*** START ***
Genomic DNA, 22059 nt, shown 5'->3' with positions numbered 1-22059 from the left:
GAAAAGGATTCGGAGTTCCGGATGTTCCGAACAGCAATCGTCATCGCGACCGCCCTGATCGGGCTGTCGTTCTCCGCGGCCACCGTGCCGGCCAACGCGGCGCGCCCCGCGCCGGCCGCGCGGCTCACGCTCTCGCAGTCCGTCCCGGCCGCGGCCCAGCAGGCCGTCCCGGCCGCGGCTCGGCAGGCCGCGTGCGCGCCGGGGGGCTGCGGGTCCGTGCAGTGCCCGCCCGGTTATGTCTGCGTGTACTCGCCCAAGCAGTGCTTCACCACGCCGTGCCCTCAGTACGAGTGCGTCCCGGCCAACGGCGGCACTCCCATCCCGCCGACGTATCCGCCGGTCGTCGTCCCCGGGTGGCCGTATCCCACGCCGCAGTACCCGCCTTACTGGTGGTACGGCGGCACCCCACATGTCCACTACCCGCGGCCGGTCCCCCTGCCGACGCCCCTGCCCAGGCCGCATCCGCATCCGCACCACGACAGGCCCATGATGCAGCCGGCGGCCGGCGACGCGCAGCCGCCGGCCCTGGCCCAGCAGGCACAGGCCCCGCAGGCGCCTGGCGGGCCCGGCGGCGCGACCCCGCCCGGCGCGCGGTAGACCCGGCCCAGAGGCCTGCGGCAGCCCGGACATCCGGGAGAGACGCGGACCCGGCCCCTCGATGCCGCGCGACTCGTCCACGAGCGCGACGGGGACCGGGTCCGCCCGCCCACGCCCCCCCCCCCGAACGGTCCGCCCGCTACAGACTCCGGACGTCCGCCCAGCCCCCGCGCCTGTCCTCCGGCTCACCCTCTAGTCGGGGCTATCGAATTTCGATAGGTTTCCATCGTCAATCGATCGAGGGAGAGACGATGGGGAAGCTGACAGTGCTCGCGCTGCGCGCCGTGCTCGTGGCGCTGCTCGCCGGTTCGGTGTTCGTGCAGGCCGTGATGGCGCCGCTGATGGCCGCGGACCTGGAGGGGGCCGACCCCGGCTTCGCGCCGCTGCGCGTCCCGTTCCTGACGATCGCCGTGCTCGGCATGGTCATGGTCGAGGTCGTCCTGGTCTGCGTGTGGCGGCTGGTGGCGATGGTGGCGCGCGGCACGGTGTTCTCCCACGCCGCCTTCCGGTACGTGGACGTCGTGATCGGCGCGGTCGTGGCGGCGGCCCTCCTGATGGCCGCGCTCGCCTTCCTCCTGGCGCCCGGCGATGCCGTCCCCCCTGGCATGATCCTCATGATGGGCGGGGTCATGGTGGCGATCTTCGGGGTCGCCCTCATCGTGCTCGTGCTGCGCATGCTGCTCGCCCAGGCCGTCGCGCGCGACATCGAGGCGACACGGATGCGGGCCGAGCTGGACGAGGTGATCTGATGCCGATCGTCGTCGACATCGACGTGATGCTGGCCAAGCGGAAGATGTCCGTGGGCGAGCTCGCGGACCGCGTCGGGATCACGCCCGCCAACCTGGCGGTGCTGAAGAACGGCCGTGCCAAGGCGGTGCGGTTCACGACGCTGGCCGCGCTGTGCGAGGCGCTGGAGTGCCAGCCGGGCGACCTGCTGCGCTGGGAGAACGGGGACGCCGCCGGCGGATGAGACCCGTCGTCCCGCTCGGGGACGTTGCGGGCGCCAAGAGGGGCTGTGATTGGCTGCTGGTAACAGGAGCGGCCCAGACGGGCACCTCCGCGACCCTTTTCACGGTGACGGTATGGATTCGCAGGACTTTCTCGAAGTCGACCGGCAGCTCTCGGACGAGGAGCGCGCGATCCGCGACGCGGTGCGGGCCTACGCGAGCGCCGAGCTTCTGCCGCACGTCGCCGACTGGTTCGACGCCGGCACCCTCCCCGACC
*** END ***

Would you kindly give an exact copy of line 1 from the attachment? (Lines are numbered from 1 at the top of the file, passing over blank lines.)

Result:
Genomic DNA, 22059 nt, shown 5'->3' with positions numbered 1-22059 from the left: